The Creative Assembly’s upcoming free-to-play historical rumble Total War: Arena [official site] will be published by Wargaming. The World of Tanks and World of Warships studio have more experience with free-to-play battles, see, and have signed Arena as the first game on their new Wargaming Alliance publishing label. Arena, to remind you, is about 10v10 battles where each player controls several small platoons/patrols/companies of units. No, it’s not a MOBA.
Total War: Arena sees ten players fielding a traditional Total War-size army between them, each picking and controlling their own fraction of the forces, then battling in the usual Total War ways for control of objectives. And as the first Wargaming Alliance game, it’ll benefit from Wargaming’s knowledge, their experts, their players, and their connections.
Wargaming Alliance head Vladimir Makarychev said in today’s announcement:
“Through the Wargaming Alliance label we hope to share our knowledge with other companies entering this highly competitive landscape and are extremely excited to partner with Sega and Creative Assembly to ensure Total War: Arena is a resounding success.”
I wonder how Wargaming will help shape this particular game. Some grumble about the monetisation in their Worlds of Tanks and Warships but those are both pretty solid games at heart, fun to play. That’s important, that. I’ve played The Creative Assembly’s last free-to-play game, Total War Battles: Kingdoms – it’s dull. That was them aping a particular type of bland F2P mobile game, mind, and Arena is looking like its own thing.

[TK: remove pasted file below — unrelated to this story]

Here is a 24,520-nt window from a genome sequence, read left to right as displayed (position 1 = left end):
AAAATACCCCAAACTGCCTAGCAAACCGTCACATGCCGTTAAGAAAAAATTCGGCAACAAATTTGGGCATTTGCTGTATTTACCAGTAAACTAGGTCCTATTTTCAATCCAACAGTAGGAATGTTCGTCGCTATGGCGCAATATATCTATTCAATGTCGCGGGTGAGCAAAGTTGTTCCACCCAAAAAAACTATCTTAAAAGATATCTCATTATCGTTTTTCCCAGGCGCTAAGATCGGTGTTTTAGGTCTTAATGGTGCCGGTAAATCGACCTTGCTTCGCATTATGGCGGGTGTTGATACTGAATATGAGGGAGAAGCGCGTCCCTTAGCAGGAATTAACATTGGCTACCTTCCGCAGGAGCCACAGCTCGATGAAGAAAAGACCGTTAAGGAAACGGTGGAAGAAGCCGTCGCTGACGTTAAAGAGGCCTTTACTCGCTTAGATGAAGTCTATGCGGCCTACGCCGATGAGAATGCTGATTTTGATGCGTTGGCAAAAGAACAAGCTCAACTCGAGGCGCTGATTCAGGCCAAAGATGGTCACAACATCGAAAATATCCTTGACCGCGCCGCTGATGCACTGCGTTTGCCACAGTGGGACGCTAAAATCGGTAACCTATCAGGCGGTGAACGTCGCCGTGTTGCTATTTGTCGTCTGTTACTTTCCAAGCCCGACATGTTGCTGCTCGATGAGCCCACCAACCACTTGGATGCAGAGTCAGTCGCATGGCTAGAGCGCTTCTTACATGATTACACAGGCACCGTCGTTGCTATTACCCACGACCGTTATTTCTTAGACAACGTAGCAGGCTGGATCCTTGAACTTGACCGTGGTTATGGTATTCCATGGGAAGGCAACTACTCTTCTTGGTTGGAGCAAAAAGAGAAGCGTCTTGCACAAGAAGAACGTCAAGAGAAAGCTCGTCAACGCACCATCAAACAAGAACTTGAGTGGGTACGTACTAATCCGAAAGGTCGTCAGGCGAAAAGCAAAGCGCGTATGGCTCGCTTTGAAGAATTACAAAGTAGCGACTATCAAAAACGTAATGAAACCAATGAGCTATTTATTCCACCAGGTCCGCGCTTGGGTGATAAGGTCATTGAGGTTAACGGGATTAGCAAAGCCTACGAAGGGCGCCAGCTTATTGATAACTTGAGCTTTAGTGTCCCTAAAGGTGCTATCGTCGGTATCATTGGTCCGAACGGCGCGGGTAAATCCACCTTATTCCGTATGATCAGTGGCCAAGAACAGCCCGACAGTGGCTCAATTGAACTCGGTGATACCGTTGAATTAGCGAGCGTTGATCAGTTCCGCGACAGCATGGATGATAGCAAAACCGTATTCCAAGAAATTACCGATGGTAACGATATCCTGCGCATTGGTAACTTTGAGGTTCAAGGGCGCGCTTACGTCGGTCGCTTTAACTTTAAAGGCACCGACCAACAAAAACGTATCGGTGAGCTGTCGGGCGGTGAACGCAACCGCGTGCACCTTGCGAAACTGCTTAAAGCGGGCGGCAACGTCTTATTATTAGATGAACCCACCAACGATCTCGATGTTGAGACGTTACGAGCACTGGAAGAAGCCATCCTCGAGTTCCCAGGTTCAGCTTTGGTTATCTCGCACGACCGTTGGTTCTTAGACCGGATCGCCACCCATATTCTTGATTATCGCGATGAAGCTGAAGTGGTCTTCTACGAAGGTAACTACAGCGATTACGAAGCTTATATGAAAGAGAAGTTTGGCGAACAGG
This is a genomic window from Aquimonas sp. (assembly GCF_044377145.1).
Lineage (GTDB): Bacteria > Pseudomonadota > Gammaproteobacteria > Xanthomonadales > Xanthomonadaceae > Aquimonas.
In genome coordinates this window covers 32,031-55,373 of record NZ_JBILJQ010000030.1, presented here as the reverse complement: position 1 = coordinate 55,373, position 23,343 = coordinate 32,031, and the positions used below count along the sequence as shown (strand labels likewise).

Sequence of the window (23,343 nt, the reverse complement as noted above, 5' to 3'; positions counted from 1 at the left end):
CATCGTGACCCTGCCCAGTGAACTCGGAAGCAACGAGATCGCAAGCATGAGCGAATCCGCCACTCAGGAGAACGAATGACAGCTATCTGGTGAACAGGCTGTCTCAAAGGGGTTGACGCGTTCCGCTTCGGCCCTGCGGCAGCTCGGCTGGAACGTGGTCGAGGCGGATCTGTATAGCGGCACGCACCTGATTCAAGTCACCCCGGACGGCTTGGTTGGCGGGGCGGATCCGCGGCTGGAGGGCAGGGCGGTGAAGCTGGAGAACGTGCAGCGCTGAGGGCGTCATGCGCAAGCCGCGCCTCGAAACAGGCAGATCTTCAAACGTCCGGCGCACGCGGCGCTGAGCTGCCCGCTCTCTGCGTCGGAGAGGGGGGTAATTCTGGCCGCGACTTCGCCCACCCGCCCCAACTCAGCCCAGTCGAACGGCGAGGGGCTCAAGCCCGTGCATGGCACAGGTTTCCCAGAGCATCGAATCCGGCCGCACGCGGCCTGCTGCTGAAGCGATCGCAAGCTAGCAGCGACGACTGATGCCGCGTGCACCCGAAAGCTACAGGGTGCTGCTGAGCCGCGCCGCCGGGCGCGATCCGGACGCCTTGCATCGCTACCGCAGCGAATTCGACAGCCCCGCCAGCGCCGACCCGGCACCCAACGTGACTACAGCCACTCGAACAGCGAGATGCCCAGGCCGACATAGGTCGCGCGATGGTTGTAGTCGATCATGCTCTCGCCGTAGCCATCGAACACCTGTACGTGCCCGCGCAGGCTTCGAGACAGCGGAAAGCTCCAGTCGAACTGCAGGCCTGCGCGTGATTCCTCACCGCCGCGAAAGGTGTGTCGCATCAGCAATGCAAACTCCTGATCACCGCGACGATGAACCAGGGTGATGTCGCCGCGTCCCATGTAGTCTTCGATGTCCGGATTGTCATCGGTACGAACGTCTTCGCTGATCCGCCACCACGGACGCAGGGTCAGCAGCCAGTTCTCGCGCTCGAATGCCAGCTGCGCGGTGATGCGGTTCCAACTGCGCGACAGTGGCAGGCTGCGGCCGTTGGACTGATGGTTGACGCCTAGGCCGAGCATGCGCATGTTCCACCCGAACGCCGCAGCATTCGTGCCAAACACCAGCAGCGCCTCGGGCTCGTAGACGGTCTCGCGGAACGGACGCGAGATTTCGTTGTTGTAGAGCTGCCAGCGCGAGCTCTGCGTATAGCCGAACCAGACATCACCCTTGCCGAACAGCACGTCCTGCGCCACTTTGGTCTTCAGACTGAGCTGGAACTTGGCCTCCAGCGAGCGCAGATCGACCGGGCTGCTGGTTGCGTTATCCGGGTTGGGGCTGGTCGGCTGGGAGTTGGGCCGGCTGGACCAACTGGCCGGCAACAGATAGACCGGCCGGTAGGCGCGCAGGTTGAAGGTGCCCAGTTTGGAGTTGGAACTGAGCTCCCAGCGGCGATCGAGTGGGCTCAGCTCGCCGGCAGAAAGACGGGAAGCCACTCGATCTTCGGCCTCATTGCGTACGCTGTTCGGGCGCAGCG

Sega say this about what the partnership has done for the game:
“While the core mechanics remain the same, following user tests and working closely with Wargaming the game’s balance, user interface and more have been redesigned and rebuilt to provide players with a better experience. In the time to come, we’ll be providing insight on the various changes we’ve made.”
What we saw of Arena already seemed good. Adam has written about his time playing it in 2014, calling it “A surprise, and a very pleasant one.” More words from him:
“The design is good though, taking one component of the parent series and tweaking it in all the right places. It’s far more pleasant than the MOBA-esque clash of heroes I suspected I might be stuck with for an hour. It’s fast but intelligent, with a good central flow and strategies that are easy to read and implement.”
Arena launched into closed alpha in December 2014 and and hit beta soon after, but we’ve still no clue when it’ll enter open beta or properly launch.